Sometimes I follow that which I can’t explain and that which makes absolutely no sense to the people around me. Often, those are the moves that I benefit from the most. I’m not saying my life becomes easier, I just grow. Meeting Gai and deciding to train with him was one of those moves.
The general protocol at a muay thai gym in Thailand is as follows:
– a 10 km run followed by bag work and three to five, five minute rounds on pads
– a 5 – 10 km run (or 30 minutes skipping), bag work, five, five minute rounds on pads, clinching and/or sparring.
An average day of training may be approximately five to six hours, split up between both sessions. The time between sessions is usually spent recovering. Training is anywhere from six to seven days a week.
Each gym has its own culture/way of doing things, but generally will adhere to the above outline. This works for some people, but not all. Oftentimes, for a variety of reasons that I won’t presently get into, training becomes more of a workout than a progression of skills. That’s one of the reasons why you’ll find people who have been living and training in Thailand for extended periods of time who still sort of suck.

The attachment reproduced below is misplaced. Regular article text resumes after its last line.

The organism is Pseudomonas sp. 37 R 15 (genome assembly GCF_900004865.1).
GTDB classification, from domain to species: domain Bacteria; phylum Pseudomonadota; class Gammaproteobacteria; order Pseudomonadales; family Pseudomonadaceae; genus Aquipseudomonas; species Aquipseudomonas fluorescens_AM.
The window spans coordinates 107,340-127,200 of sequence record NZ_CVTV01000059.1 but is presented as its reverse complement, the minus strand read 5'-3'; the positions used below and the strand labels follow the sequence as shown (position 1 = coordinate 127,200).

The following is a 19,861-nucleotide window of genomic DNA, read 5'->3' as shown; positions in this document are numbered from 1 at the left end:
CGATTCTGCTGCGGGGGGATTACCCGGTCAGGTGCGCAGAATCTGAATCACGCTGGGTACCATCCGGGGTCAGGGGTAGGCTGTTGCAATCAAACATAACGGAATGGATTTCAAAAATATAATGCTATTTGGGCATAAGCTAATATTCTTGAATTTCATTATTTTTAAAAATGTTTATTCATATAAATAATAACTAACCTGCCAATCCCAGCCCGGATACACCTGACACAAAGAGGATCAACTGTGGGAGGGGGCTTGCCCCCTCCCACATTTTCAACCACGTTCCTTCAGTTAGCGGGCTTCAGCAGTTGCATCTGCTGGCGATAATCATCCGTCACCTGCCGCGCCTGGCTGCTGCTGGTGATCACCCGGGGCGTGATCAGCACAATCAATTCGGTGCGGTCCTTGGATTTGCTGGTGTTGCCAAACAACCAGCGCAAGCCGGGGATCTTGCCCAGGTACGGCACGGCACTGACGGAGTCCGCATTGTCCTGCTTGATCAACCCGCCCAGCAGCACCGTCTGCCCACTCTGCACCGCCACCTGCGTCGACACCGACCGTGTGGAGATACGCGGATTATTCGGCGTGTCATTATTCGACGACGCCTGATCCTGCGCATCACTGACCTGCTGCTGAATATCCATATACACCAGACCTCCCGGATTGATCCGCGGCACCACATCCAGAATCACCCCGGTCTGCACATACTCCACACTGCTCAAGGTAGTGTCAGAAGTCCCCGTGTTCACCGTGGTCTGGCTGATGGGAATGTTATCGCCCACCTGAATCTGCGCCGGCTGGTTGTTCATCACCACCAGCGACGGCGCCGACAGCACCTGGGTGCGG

I didn’t want to be one of those people.
So when I was offered to be trained privately by Gai, I took it.
I was going to train at an abandoned gym by a guy who I never heard of and who, I believe, had only trained one other person (a Thai male).
I was also going to train alone, which meant no clinching partners, no sparring partners and no other trainers to mix with other than him.
Gai was also only available in the evenings; I had to train myself in the mornings. I also had to buy most of the equipment. It was an exercise in trust and I jumped on it.
First impressions. I saw him and thought, yeah, this is my kru.
Monday, February 21, 2011